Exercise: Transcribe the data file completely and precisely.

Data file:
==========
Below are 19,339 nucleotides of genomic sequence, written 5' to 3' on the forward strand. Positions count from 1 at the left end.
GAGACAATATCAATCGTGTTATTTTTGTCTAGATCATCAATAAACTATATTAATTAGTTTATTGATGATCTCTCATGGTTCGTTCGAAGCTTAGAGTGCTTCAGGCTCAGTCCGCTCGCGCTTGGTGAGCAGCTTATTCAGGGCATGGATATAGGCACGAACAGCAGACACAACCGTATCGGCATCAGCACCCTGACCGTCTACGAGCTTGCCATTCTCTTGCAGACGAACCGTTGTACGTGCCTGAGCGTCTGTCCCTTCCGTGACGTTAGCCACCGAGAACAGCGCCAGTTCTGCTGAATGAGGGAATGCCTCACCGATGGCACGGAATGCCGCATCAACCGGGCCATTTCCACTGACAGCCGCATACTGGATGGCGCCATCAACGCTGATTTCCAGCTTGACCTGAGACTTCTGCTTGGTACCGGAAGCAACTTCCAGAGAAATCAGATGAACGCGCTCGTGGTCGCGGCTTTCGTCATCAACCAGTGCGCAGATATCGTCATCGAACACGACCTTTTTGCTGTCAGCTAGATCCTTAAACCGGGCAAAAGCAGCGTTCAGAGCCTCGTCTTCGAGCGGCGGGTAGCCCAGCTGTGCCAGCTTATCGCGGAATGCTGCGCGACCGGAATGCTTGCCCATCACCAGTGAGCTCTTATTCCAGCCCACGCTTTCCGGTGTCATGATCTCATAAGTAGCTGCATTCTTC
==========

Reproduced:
Below are 19,339 nucleotides of genomic sequence, written 5' to 3' on the forward strand. Positions count from 1 at the left end.
GAGACAATATCAATCGTGTTATTTTTGTCTAGATCATCAATAAACTATATTAATTAGTTTATTGATGATCTCTCATGGTTCGTTCGAAGCTTAGAGTGCTTCAGGCTCAGTCCGCTCGCGCTTGGTGAGCAGCTTATTCAGGGCATGGATATAGGCACGAACAGCAGACACAACCGTATCGGCATCAGCACCCTGACCGTCTACGAGCTTGCCATTCTCTTGCAGACGAACCGTTGTACGTGCCTGAGCGTCTGTCCCTTCCGTGACGTTAGCCACCGAGAACAGCGCCAGTTCTGCTGAATGAGGGAATGCCTCACCGATGGCACGGAATGCCGCATCAACCGGGCCATTTCCACTGACAGCCGCATACTGGATGGCGCCATCAACGCTGATTTCCAGCTTGACCTGAGACTTCTGCTTGGTACCGGAAGCAACTTCCAGAGAAATCAGATGAACGCGCTCGTGGTCGCGGCTTTCGTCATCAACCAGTGCGCAGATATCGTCATCGAACACGACCTTTTTGCTGTCAGCTAGATCCTTAAACCGGGCAAAAGCAGCGTTCAGAGCCTCGTCTTCGAGCGGCGGGTAGCCCAGCTGTGCCAGCTTATCGCGGAATGCTGCGCGACCGGAATGCTTGCCCATCACCAGTGAGCTCTTATTCCAGCCCACGCTTTCCGGTGTCATGATCTCATAAGTAGCTGCATTCTTC